The U.S. nuclear industry has sought help from the Trump administration, including asking for taxpayer subsidies to promote use of U.S. uranium. U.S. nuclear power plants in 2018 got 90 percent of their uranium from Canada, Kazakhstan and other foreign suppliers, and only 10 percent from U.S. mines.

Moore said the program should lead to production of 2.5 million pounds of uranium per year. U.S. uranium mines produced less than 174,000 pounds in 2019, according to Thursday's Energy Information Administration report. That's down from 4.9 million pounds in 2014.
https://newsmaven.io/indiancountrytoday ... sEDKNx5VZQ

Re: [Nucléaire] Relance du nucléaire aux USA.... ou pas ?

par energy_isere » 15 févr. 2020, 19:40

Les USA veulent se constituer une réserve stratégique d' Uranium en U3O8 et y consacrer 150 millions de dollars chaque année de 2021 à 2030.
US uranium reserve proposal receives positive response

13 February 2020

US uranium companies have responded favourably to the Administration's 2021 budget request of USD150 million in funding to set up a uranium reserve. Energy Fuels CEO and President Mark Chalmers said the development was "an important step toward addressing the devastating impact of our nation's overdependence on uranium imports from Russia and its allies, which is displacing free market uranium and forcing US mines out of business".

In the budget request, which was unveiled on 10 February, the US Department of Energy (DOE) said the reserve would be part of efforts to help "re-establish" the USA's nuclear fuel supply chain through the domestic production and conversion of uranium. According to DOE, it reflects the priorities of the Nuclear Fuel Working Group (NFWG) which was set up following a July 2019 presidential decision in response to a Section 232 Petition from two US uranium miners, Energy Fuels Inc and Ur-Energy.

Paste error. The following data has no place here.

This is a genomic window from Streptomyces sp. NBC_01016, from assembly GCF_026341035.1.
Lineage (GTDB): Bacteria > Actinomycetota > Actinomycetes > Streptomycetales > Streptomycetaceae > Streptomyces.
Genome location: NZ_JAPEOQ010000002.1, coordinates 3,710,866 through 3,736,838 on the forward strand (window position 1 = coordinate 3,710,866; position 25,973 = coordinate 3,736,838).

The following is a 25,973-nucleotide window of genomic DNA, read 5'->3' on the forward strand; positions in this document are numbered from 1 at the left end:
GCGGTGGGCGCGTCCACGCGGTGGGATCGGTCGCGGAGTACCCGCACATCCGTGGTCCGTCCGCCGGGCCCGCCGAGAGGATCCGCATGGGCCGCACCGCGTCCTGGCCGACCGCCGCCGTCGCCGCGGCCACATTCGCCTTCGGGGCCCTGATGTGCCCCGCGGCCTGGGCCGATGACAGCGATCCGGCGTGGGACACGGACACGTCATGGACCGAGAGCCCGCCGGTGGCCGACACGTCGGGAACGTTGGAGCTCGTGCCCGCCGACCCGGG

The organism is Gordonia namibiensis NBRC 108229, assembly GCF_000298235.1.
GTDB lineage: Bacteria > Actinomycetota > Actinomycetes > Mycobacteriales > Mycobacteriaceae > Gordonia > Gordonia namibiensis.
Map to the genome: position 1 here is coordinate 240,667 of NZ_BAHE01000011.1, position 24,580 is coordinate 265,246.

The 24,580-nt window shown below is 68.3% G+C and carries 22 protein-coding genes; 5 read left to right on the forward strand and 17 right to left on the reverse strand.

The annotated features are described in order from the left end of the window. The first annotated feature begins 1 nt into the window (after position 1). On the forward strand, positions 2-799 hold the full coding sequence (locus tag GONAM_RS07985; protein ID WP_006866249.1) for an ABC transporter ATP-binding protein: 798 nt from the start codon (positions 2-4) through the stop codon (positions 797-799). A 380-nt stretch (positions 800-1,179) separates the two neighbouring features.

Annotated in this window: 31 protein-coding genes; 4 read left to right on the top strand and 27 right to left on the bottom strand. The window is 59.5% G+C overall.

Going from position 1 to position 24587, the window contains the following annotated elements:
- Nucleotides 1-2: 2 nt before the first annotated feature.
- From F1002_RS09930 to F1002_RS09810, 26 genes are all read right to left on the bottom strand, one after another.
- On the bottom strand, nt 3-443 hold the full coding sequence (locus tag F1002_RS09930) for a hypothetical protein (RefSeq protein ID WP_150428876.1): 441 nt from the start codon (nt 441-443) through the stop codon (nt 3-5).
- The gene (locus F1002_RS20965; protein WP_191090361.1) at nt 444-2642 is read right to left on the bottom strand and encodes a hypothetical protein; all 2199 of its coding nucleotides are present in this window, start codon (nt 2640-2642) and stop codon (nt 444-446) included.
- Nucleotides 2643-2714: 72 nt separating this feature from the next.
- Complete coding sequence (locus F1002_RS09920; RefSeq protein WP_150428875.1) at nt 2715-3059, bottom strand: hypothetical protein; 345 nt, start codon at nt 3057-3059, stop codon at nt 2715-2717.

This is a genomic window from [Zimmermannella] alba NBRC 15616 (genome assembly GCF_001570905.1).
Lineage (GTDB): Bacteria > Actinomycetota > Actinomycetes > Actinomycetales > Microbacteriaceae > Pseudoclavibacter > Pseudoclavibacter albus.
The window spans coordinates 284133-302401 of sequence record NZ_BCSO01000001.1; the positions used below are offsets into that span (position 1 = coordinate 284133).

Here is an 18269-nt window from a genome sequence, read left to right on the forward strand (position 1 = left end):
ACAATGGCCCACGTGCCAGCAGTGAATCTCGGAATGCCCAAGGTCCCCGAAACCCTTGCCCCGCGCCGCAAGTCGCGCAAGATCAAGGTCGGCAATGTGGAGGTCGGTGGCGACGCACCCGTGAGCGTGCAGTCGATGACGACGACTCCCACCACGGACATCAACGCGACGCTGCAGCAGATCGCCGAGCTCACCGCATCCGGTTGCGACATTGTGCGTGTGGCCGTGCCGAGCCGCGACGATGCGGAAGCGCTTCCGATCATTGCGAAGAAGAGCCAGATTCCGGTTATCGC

Energy Fuels is the owner of the White Mesa mill in Utah which is the only operating conventional uranium mill in the USA, as well as in-situ leach (ISL) projects at Nichols Ranch in Wyoming and Alta Mesa in Texas. "[W]e believe we are well-positioned to provide a significant portion of the uranium needed for the reserve … and we are able to commence ramping up production immediately," Chalmers said.

Wayne Heili, managing director and CEO of Australia-based Peninsula Energy, said around 2 to 3 million pounds U3O8 (769-1154tU) of US-mined uranium, depending on price, would be required for the reserve's initial purchases. Peninsula, which owns the Lance uranium project in Wyoming, "stands ready to provide uranium to help meet the strategic needs of the United States", he said.

Azarga Uranium Corp President and CEO Blake Steele said the annual USD150 million request to establish the strategic reserve would equate to USD1.5 billion between 2021 and 2030. The company is continuing to "de-risk" the advanced-stage Dewey Burdock ISL project in South Dakota, and "anticipates being well positioned to realise the benefits of the Administration's support of the United States nuclear industry", he said.